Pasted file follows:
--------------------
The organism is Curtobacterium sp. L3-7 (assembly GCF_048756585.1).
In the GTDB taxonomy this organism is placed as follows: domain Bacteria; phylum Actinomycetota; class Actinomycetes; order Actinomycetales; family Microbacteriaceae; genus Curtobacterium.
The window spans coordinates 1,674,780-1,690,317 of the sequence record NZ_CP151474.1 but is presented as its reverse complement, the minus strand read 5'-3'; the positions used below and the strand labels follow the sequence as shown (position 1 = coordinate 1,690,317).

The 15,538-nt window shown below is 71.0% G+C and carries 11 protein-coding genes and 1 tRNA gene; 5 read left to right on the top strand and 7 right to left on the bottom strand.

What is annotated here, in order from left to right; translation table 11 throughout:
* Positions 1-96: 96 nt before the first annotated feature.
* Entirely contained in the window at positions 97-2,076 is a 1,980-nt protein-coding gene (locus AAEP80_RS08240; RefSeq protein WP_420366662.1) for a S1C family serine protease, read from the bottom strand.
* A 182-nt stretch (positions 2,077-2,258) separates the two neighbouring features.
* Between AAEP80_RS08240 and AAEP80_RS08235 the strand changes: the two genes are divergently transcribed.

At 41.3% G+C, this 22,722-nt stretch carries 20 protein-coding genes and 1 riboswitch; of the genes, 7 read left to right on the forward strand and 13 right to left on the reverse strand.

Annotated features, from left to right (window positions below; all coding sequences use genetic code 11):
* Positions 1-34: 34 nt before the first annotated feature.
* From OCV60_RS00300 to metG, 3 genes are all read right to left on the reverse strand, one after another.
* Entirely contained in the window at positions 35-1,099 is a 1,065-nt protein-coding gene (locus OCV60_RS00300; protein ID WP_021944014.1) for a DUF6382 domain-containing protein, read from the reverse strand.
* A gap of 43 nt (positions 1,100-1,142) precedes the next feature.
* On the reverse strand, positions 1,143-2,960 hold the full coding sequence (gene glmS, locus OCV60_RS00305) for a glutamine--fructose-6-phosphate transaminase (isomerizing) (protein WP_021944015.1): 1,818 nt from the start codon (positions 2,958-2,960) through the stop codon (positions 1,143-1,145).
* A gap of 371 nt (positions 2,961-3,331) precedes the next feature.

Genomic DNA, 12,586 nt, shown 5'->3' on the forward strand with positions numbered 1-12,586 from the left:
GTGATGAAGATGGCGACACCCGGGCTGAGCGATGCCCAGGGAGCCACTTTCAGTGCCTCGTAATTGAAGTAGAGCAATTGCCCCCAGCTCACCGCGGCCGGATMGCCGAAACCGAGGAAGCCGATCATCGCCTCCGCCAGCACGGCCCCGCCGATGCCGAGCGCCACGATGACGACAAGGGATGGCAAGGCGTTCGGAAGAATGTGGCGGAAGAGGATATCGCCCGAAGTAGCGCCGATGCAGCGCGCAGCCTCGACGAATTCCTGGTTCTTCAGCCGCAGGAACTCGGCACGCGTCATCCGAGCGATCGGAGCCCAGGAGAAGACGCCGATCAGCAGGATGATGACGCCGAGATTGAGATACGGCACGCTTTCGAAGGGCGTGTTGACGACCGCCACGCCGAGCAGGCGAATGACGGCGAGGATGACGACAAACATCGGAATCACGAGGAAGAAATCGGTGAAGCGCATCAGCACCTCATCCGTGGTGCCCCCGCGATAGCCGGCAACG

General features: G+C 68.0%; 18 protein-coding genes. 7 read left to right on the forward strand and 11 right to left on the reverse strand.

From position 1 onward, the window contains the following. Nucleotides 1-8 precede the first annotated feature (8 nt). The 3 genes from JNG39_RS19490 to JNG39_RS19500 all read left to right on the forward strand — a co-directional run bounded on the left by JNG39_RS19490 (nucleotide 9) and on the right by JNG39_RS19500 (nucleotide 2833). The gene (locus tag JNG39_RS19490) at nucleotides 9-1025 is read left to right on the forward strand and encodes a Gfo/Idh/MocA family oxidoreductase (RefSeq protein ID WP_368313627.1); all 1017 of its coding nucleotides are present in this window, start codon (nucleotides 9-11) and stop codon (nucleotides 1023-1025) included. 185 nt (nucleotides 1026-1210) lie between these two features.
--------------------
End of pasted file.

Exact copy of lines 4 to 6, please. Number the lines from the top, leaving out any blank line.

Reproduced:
The 15,538-nt window shown below is 71.0% G+C and carries 11 protein-coding genes and 1 tRNA gene; 5 read left to right on the top strand and 7 right to left on the bottom strand.

What is annotated here, in order from left to right; translation table 11 throughout:
* Positions 1-96: 96 nt before the first annotated feature.